Canada pulls families of diplomatic staff from Cuba

TORONTO — Canada’s foreign ministry said Monday that it is ordering families of diplomatic staff in Cuba to return home amid questions about mysterious health symptoms detected in 10 people stationed on the island.

Canadian diplomats will no longer be accompanied by family members in Cuba because of what it called ‘‘ongoing uncertainty’’ over the cause of the ailments, the ministry said in a statement.

The move comes after 10 Canadians continue to show unexplained brain symptoms and after ‘‘medical information raised concerns for a new type of a possible acquired brain injury.’’ Symptoms have included dizziness, headaches, and lack of ability to concentrate.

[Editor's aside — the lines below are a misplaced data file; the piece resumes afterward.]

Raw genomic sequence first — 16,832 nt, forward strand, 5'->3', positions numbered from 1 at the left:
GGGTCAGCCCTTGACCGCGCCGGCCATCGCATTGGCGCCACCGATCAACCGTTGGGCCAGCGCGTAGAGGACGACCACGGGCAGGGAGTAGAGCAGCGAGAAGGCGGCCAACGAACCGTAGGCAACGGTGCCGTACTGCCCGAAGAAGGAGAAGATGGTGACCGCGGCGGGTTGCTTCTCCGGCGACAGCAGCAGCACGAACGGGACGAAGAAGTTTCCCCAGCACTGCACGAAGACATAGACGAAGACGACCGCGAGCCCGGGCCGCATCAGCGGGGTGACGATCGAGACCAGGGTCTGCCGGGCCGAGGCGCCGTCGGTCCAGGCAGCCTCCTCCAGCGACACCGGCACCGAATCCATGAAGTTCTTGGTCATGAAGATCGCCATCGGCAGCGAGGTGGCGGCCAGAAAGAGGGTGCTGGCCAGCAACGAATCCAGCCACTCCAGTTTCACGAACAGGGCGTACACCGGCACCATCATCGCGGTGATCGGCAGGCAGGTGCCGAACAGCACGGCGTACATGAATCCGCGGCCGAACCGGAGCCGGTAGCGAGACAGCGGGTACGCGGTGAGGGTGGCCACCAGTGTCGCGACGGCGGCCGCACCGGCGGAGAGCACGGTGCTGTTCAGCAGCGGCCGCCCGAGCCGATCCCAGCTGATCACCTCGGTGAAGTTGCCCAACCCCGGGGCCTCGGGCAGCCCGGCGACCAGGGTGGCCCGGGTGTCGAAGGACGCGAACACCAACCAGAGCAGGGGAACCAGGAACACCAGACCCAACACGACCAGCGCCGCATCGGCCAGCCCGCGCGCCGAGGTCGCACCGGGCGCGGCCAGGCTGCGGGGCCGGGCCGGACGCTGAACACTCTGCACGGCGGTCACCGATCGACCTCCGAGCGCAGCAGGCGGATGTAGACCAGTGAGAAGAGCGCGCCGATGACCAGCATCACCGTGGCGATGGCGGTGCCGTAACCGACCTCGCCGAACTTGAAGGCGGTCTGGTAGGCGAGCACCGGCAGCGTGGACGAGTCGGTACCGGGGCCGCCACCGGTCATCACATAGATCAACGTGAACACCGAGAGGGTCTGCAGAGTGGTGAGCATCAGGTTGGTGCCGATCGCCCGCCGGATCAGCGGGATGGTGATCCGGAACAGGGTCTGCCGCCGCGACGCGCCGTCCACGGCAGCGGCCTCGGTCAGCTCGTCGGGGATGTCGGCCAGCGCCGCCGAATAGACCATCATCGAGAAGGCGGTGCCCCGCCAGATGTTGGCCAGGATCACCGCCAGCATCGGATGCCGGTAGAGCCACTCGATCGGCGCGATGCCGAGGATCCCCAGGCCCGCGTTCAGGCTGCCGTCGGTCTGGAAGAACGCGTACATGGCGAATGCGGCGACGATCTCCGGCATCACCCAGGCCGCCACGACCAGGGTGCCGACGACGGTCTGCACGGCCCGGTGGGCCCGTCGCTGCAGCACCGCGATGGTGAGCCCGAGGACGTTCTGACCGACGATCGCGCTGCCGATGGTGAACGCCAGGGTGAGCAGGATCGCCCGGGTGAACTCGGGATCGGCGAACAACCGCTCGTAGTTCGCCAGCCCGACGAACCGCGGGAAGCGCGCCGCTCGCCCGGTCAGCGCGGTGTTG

The US State Department cut staff at its embassy in October because of similar symptoms affecting 24 American diplomats and dependents.

Get Today's Headlines in your inbox:
The day's top stories delivered every morning.
Thank you for signing up! Sign up for more newsletters here

Former secretary of state Rex Tillerson said the symptoms resulted from ‘‘targeted attacks’’ but not who may have been behind them.

Cuba has repeatedly denied either involvement in or knowledge of any attacks and has said its own investigation into the illnesses has turned up no evidence of deliberate action. The United States has not accused Cuba of such action but has said Havana holds responsibility nonetheless, arguing that such incidents could not have occurred on the island without the knowledge of Cuban officials.